Thursday, 11 August 2016

Capital III, Chapter 43 - Part 7

The rest of the chapter is taken from Marx's manuscript rather than being the work of Engels. Marx sets out the general headings under which rent should be analysed.

“A. Differential rent.

1) Conception of differential rent. Water-power as an illustration. Transition to agricultural rent proper.

2) Differential rent I, arising from the varying fertility of various plots of land.

3) Differential rent II, arising from successive investments of capital in the same land.

Differential rent II should be analysed:

a) with a stationary,

b) falling,

c) and rising price of production.

And also

d) transformation of surplus-profit into rent.

4) Influence of this rent upon the rate of profit.

B. Absolute rent.

C. The price of land.

D. Final remarks concerning ground-rent.” (p 726-7)

The conclusions, in relation to Differential Rent are that surplus profit may be created in a number of ways; with falling marginal productivity of capital, the limit for the effective investment of capital and better soils is the point at which the average price of production on it rises to the price of production on the next less fertile soil, i.e. for B-A, for C-B, and so on.

Surplus profit may arise on the basis of Differential Rent I, where all available agricultural capital is invested in soils of different fertility. It is the relative fertility that is the basis of the surplus profit, on the more fertile soils. It may arise on the basis of Differential Rent II, where it is the variations arising from successive additional investments of capital, i.e. the marginal productivity of capital, that gives rise to varying levels of output, even on soil of the same fertility.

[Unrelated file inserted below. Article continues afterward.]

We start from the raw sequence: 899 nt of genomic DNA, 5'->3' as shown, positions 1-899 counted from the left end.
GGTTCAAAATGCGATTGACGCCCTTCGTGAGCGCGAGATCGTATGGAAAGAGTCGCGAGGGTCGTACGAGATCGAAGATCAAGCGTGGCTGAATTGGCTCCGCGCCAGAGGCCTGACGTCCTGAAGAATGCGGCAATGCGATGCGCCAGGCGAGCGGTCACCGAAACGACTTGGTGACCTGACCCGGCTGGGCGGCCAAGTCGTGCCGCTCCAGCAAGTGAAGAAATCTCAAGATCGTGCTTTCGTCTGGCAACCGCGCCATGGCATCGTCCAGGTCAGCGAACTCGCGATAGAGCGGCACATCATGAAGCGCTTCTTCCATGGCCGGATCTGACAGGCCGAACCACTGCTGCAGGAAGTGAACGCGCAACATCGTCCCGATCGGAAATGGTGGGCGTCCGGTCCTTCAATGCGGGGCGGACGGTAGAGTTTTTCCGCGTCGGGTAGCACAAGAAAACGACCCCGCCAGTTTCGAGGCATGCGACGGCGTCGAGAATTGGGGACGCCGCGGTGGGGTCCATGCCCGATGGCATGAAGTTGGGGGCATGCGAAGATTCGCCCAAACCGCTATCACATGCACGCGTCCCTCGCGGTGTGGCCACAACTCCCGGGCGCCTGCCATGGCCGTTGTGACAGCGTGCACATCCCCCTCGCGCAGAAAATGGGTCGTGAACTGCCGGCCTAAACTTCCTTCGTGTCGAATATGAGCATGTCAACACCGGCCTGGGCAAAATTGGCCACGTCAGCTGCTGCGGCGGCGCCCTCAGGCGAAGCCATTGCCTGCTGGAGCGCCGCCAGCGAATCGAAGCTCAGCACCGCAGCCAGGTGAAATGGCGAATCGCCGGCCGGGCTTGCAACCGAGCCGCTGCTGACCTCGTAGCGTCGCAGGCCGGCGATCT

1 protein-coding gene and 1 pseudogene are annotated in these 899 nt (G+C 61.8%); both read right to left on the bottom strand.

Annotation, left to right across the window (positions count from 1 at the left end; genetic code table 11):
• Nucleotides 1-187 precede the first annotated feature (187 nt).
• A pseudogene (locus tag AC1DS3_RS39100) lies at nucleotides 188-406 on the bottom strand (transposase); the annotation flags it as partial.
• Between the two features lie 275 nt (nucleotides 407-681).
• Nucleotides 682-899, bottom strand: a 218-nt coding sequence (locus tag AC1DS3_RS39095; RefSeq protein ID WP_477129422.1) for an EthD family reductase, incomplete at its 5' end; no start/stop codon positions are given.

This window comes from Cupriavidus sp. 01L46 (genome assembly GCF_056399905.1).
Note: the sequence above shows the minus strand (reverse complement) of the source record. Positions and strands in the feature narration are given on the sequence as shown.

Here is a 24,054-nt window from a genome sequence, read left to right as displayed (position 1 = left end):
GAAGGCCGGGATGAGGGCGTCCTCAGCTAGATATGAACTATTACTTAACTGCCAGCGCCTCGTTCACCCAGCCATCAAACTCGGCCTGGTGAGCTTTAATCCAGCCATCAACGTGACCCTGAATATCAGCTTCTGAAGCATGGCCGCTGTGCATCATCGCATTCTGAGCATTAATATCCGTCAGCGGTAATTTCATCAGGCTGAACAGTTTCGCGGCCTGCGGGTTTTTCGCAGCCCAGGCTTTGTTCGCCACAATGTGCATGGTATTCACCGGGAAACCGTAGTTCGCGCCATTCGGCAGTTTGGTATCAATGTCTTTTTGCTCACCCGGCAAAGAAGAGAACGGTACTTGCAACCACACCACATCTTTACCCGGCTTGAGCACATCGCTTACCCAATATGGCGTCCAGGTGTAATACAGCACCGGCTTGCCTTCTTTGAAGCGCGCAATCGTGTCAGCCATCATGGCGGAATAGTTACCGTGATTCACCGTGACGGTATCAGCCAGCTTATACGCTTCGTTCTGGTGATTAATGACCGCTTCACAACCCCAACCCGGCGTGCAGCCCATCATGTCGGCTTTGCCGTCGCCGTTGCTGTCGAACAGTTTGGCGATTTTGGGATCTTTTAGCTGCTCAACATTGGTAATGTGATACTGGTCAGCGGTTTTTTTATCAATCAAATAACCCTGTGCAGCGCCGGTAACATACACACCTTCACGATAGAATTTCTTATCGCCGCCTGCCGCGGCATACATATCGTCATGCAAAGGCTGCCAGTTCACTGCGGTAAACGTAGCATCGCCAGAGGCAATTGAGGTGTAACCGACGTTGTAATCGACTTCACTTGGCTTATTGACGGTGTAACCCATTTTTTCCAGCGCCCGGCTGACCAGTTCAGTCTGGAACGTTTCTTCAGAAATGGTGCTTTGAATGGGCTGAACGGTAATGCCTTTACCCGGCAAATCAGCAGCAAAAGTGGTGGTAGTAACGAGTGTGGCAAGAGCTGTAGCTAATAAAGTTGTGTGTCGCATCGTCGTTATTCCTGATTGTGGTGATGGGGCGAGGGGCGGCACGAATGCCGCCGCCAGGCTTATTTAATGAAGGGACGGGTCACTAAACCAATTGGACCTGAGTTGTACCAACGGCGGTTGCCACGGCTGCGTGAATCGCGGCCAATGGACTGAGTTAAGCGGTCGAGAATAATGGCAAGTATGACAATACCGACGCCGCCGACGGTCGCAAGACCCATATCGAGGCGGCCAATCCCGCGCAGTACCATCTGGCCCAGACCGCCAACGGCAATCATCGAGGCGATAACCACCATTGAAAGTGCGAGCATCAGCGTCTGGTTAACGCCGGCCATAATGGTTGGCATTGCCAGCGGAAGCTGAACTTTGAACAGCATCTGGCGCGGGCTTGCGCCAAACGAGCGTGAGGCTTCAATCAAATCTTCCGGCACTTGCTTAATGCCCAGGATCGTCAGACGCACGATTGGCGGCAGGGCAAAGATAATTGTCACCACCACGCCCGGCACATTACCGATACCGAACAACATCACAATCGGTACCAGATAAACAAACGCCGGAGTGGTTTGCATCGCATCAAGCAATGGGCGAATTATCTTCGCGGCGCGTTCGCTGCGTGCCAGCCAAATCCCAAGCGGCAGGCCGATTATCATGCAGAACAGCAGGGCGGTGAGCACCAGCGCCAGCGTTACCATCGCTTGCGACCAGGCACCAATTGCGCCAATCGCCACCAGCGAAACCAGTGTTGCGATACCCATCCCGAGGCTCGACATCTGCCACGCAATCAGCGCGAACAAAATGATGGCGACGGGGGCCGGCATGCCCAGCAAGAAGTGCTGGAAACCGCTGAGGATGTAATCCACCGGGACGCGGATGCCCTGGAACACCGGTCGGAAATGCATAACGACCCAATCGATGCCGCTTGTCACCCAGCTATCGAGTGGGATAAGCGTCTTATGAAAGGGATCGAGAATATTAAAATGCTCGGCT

“But no matter how this surplus-profit may arise, its transformation into rent, i.e., its transfer from farmer to landlord, always presupposes that the various actual individual production prices of the partial outputs of the individual successive investments of capital (i.e., independent of the general price of production by which the market is regulated) have previously been reduced to an individual average price of production. The excess of the general regulating production price of the output per acre over this individual average production price constitutes and is a measure of the rent per acre.” (p 727)

The variations are apparent in respect of Differential Rent I, because they arise on separate pieces of land, existing side by side, at the same time. But, for Differential Rent II, the variations arise over time, and involve varying investments of capital. In order to be distinguishable the variations must essentially be reduced to Differential Rent I. In other words, to distinguish between the average product, and marginal product of capital.

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